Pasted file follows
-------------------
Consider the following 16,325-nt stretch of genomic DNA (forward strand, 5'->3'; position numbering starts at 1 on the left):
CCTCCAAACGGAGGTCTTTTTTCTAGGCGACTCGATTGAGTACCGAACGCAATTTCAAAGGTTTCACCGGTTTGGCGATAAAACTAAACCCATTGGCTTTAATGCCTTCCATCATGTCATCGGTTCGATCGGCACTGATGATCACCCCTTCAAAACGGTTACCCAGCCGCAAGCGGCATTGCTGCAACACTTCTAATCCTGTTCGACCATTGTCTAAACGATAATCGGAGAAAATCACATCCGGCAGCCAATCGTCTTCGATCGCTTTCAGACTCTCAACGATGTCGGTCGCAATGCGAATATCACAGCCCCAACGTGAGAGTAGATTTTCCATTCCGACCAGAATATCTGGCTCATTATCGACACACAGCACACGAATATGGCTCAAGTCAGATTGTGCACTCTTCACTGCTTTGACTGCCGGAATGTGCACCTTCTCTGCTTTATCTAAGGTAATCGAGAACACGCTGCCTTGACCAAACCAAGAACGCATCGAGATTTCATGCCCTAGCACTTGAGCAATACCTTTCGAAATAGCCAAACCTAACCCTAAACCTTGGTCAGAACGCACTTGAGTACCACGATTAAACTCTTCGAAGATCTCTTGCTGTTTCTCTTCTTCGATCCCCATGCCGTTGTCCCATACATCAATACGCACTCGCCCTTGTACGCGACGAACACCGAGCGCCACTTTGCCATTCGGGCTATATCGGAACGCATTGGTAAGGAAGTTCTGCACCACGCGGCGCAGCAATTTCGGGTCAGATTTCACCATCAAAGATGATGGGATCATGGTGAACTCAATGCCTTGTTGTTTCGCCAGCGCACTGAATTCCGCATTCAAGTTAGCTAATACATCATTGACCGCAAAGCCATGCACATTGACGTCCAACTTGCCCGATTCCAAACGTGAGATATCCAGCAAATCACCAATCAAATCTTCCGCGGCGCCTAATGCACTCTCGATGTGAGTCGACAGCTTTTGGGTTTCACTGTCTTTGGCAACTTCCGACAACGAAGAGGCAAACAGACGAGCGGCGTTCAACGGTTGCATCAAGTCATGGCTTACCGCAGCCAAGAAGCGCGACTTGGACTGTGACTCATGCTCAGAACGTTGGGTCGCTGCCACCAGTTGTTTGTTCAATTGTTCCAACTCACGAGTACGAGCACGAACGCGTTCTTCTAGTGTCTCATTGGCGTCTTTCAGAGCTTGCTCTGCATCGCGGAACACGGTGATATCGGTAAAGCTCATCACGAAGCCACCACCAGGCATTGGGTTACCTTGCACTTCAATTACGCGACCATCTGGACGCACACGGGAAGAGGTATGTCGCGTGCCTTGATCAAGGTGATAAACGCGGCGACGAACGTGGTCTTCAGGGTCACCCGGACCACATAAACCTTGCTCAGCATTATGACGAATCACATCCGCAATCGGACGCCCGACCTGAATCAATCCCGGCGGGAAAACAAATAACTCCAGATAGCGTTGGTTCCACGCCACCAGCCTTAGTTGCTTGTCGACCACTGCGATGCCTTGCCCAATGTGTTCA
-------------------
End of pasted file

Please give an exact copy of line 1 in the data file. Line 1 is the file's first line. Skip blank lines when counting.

Consider the following 16,325-nt stretch of genomic DNA (forward strand, 5'->3'; position numbering starts at 1 on the left):